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AHDB Cattle and Sheep Weekly


10 February 2015

EBLEX Cattle and Sheep Weekly - 10 February 2015EBLEX Cattle and Sheep Weekly - 10 February 2015


Stability in the cattle trade for another week

In week ended 31 January, the prime cattle trade was broadly unchanged on the previous week. The anticipated January slowdown in consumer demand may just be starting to take the edge off trade, keeping a lid on any upwards pressure on price. With estimates suggesting that the number of cattle coming forward in the week was around 700 head lower than a week earlier, the market is continuing to demonstrate a degree of balance at the moment. The overall GB prime cattle average price edged up a fraction to 363.8p/kg. Steers levelled at 365.1p/kg, while those falling within the R4L specification moved up almost a penny to be back to their highest point in almost a year at 374.9p/kg

Cow prices were firm for another week. The overall GB deadweight cow price was up almost 2p on the week earlier at 223.4p/kg. This comes as slaughtering estimates indicate around 700 fewer cows came forward compared with the previous week. With trade demonstrating robust demand at the moment, reports suggest that producers are still adding finish to those cows that they are able to, in order to take advantage of the better prices on offer for better fleshed cows.

Beef sales benefit from promotional activity

Grocery expenditure was up almost 2% at Christmas, boosted by a fall in prices. It would appear that consumers took advantage of this by stocking up on volumes over the festive period. Retailers drove the lower end of the grocery price tier market through price cuts but trading-up was a key feature. According to the latest data from Kantar Worldpanel, fresh beef was up on the year in both expenditure and volume terms over the Christmas period, as more households bought beef more often. Over half of households bought fresh beef in the four week period to 4 January 2015 and there was some switching to beef evident from all meats, particularly lamb and pork. Strong promotional activity from key retailers drove an increased amount of roasting joint purchases. Meanwhile, stewing beef purchases also experienced both expenditure and volume growth, following declines at the end of 2013.

The biggest winners in terms of year on year growth were at opposite ends of the retail spectrum, the hard discounters and premium retailers. The largest volume gains came from one of the Big 4 retailers but this was against a backdrop of a poor 2013 Christmas performance. A more detailed review of Christmas performance will be available in the Cattle and Sheep Market Update published at the end of the month.

Lamb prices strengthen again

Having edged back last week, liveweight lamb prices have rebounded this week, likely helped by some tightening of numbers. In week ended 4 February, the GB SQQ at GB auction marts increased by almost 4p/kg on the week to average 189.4p/kg. This came as the number of lambs forward fell by over 15%. By the end of the week, prices were still strengthening, with the SQQ on Wednesday 4 February increasing 10p/kg on the week to average 192.0p/kg. Stronger prices have also continued into Thursday, with the provisional (5pm) SQQ showing an uplift of 12p/kg on the week at 197.9p/kg. With fewer cull ewes forward, the average value for week ended 4 February was up £2 on the week at £75.55 per head. Combined with the robustness in the lamb trade, this indicates that demand for sheep meat at the moment is relatively strong, which, as we head towards Easter, may generate some optimism amongst producers.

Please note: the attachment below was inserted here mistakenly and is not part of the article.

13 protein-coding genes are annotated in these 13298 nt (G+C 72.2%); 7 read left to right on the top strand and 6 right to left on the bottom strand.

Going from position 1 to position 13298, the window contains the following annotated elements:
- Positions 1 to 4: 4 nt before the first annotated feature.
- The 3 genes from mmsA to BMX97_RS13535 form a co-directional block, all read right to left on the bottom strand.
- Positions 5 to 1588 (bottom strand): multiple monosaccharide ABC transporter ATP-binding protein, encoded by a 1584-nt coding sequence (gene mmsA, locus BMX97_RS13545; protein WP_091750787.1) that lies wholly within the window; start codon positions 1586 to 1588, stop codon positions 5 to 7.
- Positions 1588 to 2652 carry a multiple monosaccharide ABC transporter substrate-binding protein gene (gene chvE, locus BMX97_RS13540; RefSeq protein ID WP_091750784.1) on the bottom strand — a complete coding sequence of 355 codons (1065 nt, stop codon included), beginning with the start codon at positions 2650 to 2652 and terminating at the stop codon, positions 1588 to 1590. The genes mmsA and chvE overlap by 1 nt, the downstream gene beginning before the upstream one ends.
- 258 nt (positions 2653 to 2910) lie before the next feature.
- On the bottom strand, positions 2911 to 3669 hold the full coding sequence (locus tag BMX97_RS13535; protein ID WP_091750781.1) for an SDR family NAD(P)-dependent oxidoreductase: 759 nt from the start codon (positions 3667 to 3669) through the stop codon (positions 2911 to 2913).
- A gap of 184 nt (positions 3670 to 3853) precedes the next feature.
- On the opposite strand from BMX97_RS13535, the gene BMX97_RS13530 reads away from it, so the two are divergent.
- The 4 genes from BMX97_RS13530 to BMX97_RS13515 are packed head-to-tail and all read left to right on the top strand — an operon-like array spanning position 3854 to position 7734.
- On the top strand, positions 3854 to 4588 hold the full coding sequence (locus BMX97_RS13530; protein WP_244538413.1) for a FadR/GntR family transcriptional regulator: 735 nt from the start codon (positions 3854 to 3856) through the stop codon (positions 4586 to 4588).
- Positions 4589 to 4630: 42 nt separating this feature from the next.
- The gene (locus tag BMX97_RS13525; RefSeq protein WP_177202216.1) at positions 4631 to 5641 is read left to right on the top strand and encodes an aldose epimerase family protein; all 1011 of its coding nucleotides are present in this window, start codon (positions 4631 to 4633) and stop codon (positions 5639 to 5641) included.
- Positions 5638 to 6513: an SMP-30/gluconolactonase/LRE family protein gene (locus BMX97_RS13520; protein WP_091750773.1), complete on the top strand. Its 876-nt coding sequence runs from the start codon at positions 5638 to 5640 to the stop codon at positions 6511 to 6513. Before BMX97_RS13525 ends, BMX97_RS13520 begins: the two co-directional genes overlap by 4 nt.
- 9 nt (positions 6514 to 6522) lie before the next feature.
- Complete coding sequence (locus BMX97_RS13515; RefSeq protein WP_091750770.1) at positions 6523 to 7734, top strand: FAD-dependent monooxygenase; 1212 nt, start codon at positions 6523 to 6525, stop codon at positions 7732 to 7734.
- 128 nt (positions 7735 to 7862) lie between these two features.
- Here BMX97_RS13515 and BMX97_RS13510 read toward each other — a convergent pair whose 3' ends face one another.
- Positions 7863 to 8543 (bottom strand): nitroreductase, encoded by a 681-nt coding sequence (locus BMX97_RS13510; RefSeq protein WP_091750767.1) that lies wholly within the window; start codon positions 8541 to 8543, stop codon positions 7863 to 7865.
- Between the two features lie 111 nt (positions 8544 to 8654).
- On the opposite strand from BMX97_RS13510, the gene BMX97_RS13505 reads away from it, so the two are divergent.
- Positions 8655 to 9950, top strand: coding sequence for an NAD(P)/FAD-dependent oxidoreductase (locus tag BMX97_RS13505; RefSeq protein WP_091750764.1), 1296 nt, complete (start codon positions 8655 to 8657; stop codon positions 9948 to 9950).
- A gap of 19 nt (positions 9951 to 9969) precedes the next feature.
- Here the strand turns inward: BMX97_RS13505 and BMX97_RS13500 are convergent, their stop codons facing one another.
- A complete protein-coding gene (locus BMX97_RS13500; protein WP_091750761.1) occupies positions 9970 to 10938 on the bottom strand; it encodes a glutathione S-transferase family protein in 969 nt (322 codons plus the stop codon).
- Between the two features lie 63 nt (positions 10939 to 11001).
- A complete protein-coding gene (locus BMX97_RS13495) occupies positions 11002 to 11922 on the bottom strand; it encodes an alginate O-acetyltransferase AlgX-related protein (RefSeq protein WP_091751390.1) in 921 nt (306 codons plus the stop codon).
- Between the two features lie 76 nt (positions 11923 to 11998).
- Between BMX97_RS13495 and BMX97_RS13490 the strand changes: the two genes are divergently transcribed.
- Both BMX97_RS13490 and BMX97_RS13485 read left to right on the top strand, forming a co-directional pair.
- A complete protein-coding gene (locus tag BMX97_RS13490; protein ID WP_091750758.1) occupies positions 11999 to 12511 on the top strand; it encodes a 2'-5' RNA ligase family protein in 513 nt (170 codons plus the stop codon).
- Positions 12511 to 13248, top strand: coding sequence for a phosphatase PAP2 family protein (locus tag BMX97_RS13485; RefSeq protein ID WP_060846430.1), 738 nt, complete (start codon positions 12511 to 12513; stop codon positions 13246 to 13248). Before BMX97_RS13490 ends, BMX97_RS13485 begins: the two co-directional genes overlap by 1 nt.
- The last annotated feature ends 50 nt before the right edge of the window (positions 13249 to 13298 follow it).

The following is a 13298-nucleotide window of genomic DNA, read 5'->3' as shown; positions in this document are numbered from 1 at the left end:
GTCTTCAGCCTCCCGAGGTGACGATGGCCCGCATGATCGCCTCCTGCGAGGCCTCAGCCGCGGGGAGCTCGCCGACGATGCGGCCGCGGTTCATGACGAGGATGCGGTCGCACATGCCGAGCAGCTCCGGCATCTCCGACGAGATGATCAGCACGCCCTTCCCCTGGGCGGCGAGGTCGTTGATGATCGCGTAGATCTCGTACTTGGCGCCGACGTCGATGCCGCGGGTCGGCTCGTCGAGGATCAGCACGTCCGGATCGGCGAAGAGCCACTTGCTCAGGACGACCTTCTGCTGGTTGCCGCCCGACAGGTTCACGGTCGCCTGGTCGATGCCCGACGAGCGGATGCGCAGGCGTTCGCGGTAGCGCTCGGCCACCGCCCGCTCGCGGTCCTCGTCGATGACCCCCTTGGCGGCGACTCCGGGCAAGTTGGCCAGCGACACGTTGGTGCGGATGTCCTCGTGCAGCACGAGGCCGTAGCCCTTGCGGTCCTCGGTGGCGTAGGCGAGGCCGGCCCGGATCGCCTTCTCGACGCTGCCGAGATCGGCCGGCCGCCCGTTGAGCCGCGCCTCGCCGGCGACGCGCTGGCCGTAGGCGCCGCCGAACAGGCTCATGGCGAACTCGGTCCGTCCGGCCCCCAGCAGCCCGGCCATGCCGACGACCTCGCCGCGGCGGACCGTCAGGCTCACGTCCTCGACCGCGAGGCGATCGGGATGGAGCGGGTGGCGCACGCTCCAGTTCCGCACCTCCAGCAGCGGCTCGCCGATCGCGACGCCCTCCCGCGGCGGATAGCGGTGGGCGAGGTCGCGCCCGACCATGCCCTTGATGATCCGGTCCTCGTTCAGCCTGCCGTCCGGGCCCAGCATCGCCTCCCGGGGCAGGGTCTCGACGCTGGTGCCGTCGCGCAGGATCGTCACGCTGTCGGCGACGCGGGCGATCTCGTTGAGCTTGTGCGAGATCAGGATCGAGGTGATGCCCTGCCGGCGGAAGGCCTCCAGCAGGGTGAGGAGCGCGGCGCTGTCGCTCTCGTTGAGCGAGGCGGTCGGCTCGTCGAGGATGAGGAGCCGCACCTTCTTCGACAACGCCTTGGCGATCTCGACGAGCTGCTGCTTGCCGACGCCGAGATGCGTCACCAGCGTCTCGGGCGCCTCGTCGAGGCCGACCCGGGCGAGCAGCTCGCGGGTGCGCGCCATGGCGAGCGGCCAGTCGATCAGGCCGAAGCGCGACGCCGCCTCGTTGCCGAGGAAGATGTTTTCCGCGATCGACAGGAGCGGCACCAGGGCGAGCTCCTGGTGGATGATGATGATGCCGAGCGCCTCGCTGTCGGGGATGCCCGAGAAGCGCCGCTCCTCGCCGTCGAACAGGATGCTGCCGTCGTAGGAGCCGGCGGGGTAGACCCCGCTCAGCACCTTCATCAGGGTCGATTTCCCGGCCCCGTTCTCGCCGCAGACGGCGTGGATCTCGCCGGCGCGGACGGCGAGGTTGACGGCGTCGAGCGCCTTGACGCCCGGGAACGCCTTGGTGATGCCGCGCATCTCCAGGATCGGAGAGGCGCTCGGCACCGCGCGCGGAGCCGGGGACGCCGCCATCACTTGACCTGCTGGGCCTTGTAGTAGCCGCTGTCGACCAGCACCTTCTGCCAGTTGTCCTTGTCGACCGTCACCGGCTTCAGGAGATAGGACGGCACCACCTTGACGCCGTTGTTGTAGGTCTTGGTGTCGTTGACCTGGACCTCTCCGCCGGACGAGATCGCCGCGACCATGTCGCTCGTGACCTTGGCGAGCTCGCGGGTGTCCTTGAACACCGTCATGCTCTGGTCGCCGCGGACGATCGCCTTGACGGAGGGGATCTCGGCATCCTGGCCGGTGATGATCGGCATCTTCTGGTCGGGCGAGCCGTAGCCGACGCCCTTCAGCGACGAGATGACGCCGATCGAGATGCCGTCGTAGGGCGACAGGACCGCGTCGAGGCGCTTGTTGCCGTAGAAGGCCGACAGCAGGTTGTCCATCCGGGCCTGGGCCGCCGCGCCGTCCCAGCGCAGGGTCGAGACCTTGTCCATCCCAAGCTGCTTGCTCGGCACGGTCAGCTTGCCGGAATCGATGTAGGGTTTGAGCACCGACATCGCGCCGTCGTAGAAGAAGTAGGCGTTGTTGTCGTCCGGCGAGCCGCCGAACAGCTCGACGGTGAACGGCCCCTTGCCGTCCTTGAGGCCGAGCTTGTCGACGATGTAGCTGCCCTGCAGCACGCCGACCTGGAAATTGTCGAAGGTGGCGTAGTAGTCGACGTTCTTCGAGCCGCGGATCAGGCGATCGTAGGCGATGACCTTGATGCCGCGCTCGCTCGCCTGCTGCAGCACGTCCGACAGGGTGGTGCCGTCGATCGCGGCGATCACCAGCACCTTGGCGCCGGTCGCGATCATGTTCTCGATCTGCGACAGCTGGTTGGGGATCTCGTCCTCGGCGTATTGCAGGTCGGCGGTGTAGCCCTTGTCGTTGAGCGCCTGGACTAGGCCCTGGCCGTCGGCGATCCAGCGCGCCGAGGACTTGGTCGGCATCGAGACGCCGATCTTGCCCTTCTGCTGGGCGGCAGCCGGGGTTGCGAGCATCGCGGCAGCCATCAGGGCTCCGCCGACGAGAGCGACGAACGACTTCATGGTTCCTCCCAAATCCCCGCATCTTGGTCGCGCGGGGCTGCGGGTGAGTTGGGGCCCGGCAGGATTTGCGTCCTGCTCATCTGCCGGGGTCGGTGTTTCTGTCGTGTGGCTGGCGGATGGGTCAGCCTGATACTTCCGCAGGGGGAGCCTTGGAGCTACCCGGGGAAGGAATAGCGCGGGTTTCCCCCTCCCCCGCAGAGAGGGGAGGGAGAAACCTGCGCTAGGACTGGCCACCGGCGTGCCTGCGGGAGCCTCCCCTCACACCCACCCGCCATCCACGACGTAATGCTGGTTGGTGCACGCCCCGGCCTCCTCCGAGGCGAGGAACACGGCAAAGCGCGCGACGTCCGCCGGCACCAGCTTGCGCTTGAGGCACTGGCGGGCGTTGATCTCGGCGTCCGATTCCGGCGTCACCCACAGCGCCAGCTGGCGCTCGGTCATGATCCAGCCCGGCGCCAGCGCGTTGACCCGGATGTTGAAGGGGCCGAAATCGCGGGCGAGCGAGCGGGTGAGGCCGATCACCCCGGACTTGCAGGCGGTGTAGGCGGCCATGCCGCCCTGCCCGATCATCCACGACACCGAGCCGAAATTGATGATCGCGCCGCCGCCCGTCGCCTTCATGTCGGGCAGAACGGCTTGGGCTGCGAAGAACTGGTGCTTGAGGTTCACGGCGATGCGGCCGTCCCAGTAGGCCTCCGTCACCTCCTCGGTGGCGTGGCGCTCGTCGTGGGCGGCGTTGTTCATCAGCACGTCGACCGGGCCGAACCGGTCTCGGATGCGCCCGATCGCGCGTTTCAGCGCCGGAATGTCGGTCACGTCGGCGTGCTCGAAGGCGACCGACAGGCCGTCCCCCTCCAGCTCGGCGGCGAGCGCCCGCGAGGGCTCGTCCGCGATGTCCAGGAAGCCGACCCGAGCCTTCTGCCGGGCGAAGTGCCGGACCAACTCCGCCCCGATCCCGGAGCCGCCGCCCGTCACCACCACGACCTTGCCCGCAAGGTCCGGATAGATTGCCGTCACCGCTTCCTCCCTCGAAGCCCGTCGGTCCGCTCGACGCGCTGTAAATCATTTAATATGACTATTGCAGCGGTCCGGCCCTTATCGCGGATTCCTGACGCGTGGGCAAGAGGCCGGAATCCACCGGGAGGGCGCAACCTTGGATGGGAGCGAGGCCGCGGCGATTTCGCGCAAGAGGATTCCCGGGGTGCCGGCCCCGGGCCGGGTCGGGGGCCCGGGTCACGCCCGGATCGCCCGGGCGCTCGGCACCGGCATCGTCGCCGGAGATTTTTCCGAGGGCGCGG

Whilst also remaining relatively firm and still tracking above year earlier levels, the deadweight lamb trade followed the trend of the liveweight trade last week and eased back. In week ended 31 January, at 416.4p/kg, the SQQ came back 8p on the week. For another week, estimates suggest that fewer lambs came forward compared to the week before but, consistent with most of the year so far, numbers were still ahead of a year earlier.

Increased roasting joint sales drive Christmas performance

According to latest data from Kantar Worldpanel, in the four weeks to 4 January 2015 household purchases of lamb increased almost 3% on the corresponding period last year. However, there was little change in overall expenditure on lamb over the Christmas period. Most of the uplift in volume purchases came from increased sales of leg roasting joints. This was dominated by one of the Big 4 retailers, as a result of strong price promotional activity. In contrast, volume sales of shoulder roasting joints were significantly lower compared with last year, likely as a result of the increased promotional activity on leg roasting joints encouraging some product switching. Only one of the Big 4 retailers significantly increased their promotional activity on fresh lamb in the period and it was the only retailer to experience a growth in volume sales. The hard discounters also showed a small drop in sales, although this was on the back of notably strong growth last year.

In addition, and following the overall grocery trend, there was an increase in sales of premium quality lamb lines, albeit from a relatively small base.

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